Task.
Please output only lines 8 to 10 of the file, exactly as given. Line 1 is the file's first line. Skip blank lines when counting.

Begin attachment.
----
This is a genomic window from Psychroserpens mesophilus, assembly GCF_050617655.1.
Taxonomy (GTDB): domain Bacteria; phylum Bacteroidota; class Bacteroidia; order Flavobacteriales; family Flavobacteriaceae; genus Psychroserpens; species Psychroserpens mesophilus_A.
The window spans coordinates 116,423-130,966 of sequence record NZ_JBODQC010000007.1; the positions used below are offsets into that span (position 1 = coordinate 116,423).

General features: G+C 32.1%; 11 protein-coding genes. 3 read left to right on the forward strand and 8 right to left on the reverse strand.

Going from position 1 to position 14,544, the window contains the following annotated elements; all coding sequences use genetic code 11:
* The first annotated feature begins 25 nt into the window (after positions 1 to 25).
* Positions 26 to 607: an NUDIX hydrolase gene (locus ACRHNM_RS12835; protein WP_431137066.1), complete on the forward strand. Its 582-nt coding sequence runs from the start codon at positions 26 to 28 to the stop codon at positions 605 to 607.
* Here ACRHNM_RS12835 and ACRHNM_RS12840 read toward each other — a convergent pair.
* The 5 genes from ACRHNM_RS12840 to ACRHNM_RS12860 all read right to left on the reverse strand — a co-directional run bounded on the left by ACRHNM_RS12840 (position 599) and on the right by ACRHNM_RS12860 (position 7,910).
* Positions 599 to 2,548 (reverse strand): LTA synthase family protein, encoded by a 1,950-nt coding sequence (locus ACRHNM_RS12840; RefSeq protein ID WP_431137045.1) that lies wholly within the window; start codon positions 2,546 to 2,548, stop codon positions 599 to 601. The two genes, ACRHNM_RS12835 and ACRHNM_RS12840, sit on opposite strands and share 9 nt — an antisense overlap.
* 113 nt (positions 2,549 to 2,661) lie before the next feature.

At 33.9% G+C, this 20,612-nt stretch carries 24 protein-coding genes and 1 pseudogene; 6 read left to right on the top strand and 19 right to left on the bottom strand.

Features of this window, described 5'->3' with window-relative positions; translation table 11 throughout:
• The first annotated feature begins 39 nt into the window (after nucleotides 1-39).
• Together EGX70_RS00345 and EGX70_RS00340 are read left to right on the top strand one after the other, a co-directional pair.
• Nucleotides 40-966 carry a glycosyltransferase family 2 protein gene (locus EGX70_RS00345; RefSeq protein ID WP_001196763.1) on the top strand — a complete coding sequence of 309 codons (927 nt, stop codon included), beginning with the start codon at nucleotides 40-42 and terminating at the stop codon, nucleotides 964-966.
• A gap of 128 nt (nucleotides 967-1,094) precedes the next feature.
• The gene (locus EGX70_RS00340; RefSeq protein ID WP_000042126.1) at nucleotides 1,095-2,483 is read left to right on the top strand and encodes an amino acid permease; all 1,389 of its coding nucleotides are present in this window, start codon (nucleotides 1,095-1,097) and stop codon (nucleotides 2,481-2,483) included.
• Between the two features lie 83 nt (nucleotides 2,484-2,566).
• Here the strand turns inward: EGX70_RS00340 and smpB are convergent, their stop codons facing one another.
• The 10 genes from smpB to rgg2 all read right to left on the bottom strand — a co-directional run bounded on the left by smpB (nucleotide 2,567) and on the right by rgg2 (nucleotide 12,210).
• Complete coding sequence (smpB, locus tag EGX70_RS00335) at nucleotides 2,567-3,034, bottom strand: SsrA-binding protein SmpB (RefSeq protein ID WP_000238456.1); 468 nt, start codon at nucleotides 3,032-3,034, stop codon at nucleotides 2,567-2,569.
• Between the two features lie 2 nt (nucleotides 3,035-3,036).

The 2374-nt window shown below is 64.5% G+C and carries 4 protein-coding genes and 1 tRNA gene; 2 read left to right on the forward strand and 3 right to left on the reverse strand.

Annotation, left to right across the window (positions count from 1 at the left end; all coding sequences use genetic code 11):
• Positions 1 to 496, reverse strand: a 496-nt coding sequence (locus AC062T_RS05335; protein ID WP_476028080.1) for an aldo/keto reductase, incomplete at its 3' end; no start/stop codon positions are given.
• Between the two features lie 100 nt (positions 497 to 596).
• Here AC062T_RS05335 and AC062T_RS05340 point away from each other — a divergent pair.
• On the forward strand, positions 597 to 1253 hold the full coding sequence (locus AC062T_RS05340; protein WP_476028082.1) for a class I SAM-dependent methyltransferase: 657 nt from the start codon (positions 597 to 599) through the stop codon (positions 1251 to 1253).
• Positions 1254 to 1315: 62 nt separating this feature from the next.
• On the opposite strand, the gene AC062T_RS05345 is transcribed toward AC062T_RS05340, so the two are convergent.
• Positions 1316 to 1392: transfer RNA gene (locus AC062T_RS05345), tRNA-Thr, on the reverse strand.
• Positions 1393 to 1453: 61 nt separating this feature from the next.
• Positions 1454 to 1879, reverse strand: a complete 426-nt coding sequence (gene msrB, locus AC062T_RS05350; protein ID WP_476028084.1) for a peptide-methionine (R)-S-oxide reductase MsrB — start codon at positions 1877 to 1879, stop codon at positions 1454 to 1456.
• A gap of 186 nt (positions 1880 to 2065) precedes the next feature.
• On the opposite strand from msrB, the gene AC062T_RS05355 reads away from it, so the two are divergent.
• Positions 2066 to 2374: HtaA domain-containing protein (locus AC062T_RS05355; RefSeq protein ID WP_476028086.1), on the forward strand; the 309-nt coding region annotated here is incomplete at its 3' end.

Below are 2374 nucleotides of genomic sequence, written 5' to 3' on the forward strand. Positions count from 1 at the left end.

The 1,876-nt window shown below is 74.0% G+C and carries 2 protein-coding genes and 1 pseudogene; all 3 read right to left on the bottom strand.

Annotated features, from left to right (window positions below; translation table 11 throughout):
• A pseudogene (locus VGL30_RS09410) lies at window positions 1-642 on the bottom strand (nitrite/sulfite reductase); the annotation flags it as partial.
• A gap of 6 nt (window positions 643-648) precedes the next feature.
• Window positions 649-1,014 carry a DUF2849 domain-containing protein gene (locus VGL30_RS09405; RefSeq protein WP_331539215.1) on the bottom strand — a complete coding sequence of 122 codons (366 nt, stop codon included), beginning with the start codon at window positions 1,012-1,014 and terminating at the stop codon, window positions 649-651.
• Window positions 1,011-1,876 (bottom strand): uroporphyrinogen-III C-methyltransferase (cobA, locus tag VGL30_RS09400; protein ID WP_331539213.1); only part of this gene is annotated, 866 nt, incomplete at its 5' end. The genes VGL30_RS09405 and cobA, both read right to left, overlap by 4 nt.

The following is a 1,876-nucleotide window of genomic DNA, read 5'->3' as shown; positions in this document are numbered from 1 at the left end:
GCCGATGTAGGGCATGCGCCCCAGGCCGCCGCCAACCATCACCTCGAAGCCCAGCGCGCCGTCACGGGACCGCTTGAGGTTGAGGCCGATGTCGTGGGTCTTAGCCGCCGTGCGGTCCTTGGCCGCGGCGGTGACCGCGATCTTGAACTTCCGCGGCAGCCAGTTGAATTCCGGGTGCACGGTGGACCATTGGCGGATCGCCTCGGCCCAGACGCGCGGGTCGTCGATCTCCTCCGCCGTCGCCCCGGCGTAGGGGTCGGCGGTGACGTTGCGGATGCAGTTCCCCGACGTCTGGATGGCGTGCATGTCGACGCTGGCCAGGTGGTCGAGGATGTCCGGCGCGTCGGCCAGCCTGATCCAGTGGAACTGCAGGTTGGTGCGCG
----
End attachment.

* Here ACRHNM_RS12835 and ACRHNM_RS12840 read toward each other — a convergent pair.
* The 5 genes from ACRHNM_RS12840 to ACRHNM_RS12860 all read right to left on the reverse strand — a co-directional run bounded on the left by ACRHNM_RS12840 (position 599) and on the right by ACRHNM_RS12860 (position 7,910).
* Positions 599 to 2,548 (reverse strand): LTA synthase family protein, encoded by a 1,950-nt coding sequence (locus ACRHNM_RS12840; RefSeq protein ID WP_431137045.1) that lies wholly within the window; start codon positions 2,546 to 2,548, stop codon positions 599 to 601. The two genes, ACRHNM_RS12835 and ACRHNM_RS12840, sit on opposite strands and share 9 nt — an antisense overlap.